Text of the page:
miun.sePublications
Change search
CiteExportLink to record
Permanent link

Direct link
Cite
Citation style
  • apa
  • ieee
  • modern-language-association-8th-edition
  • vancouver
  • Other style
More styles
Language
  • de-DE
  • en-GB
  • en-US
  • fi-FI
  • nn-NO
  • nn-NB
  • sv-SE
  • Other locale
More languages
Output format
  • html
  • text
  • asciidoc
  • rtf
Muscle glycogen and cell function - Location, location, location
Mid Sweden University, Faculty of Human Sciences, Department of Health Sciences. Univ Southern Denmark, SDU Muscle Res Cluster, Dept Sports Sci & Clin Biomech, DK-5230 Odense, Denmark.;Mid Sweden Univ, Dept Hlth Sci, Swedish Winter Sports Res Ctr, Ostersund, Sweden.. (Swedish Winter Sports Research Center)
Univ Southern Denmark, SDU Muscle Res Cluster, Dept Sports Sci & Clin Biomech, DK-5230 Odense, Denmark..
2015 (English)In: Scandinavian Journal of Medicine and Science in Sports, ISSN 0905-7188, E-ISSN 1600-0838, Vol. 25, 34-40 p.Article, review/survey (Refereed) Published
Resource type
Text
Abstract [en]

The importance of glycogen, as a fuel during exercise, is a fundamental concept in exercise physiology. The use of electron microscopy has revealed that glycogen is not evenly distributed in skeletal muscle fibers, but rather localized in distinct pools. In this review, we present the available evidence regarding the subcellular localization of glycogen in skeletal muscle and discuss this from the perspective of skeletal muscle fiber function. The distribution of glycogen in the defined pools within the skeletal muscle varies depending on exercise intensity, fiber phenotype, training status, and immobilization. Furthermore, these defined pools may serve specific functions in the cell. Specifically, reduced levels of these pools of glycogen are associated with reduced SR Ca2+ release, muscle relaxation rate, and membrane excitability. Collectively, the available literature strongly demonstrates that the subcellular localization of glycogen has to be considered to fully understand the role of glycogen metabolism and signaling in skeletal muscle function. Here, we propose that the effect of low muscle glycogen on excitation-contraction coupling may serve as a built-in mechanism, which links the energetic state of the muscle fiber to energy utilization.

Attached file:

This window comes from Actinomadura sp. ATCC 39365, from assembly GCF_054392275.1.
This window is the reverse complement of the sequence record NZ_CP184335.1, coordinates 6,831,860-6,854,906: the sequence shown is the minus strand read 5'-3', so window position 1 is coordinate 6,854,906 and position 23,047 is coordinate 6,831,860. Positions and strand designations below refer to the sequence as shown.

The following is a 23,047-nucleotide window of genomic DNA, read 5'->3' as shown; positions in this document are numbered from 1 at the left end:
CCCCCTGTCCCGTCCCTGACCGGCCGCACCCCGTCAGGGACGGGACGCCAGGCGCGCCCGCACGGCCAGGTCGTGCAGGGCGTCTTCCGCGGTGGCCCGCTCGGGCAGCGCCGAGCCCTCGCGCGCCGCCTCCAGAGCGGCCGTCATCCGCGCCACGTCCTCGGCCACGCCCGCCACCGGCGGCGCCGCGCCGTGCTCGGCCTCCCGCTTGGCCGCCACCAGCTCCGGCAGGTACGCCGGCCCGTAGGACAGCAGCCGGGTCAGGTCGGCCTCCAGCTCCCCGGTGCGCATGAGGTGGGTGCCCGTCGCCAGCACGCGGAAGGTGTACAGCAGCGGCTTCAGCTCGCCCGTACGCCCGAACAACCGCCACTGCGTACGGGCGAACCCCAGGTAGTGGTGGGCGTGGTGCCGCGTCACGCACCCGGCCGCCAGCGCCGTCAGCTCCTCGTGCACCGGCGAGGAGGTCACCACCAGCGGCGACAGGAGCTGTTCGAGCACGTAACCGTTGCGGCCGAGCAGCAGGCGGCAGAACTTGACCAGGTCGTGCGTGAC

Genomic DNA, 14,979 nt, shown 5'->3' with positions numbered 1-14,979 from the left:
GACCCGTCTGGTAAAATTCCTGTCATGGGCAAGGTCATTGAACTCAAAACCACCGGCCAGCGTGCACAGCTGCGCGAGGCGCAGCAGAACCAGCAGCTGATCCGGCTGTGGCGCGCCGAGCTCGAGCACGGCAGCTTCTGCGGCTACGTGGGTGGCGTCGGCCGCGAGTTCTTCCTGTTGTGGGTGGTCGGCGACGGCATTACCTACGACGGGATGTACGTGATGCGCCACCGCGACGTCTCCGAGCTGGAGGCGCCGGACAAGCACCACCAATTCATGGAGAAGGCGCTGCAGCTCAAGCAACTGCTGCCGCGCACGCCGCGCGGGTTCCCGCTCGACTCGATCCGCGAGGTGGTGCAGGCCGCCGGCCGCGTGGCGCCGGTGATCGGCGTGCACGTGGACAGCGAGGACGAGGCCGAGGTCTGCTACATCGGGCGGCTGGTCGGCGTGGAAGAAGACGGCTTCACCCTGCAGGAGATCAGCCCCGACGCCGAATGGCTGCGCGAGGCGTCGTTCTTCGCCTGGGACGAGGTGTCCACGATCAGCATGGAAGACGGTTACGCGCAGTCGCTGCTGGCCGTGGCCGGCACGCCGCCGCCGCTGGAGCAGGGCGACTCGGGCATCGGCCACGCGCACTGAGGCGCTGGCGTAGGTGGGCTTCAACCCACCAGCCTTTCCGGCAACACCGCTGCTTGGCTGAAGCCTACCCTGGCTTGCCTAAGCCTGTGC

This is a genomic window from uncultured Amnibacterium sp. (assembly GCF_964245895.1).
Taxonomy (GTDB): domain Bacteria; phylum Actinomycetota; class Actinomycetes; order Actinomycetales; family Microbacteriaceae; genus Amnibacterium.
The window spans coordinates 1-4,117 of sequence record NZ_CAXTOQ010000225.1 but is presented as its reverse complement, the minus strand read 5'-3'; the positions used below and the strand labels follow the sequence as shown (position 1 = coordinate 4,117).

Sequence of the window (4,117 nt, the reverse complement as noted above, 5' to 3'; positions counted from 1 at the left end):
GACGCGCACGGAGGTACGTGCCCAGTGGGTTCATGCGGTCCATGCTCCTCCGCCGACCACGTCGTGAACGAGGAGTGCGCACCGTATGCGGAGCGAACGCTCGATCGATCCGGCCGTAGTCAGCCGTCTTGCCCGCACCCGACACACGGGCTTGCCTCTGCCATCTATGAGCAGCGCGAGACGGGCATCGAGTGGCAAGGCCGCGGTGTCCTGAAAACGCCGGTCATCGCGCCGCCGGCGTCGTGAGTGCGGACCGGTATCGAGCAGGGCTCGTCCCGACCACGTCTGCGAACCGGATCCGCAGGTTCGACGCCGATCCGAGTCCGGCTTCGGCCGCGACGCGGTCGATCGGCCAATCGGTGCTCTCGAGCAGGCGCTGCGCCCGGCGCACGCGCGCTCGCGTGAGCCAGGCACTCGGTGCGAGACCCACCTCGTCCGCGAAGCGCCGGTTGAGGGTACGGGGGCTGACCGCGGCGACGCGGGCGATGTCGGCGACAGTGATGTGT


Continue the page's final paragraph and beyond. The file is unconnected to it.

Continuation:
Place, publisher, year, edition, pages
2015. Vol. 25, 34-40 p.
Keyword [en]
Glycogen granule, energy compartmentalization, exercise, E-C coupling
National Category
Sport and Fitness Sciences
Identifiers
URN: urn:nbn:se:miun:diva-26832DOI: 10.1111/sms.12599ISI: 000365322300012PubMedID: 26589115Scopus ID: 2-s2.0-84948405793OAI: oai:DiVA.org:miun-26832DiVA: diva2:891437
Available from: 2016-01-07 Created: 2016-01-07 Last updated: 2016-01-13Bibliographically approved

Open Access in DiVA

No full text

Other links

Publisher's full textPubMedScopus

Search in DiVA

By author/editor
Örtenblad, Niels
By organisation
Department of Health Sciences
In the same journal
Scandinavian Journal of Medicine and Science in Sports
Sport and Fitness Sciences

Search outside of DiVA

GoogleGoogle Scholar

Altmetric score

Total: 49 hits
CiteExportLink to record
Permanent link

Direct link
Cite
Citation style
  • apa
  • ieee
  • modern-language-association-8th-edition
  • vancouver
  • Other style
More styles
Language
  • de-DE
  • en-GB
  • en-US
  • fi-FI
  • nn-NO
  • nn-NB
  • sv-SE
  • Other locale
More languages
Output format
  • html
  • text
  • asciidoc
  • rtf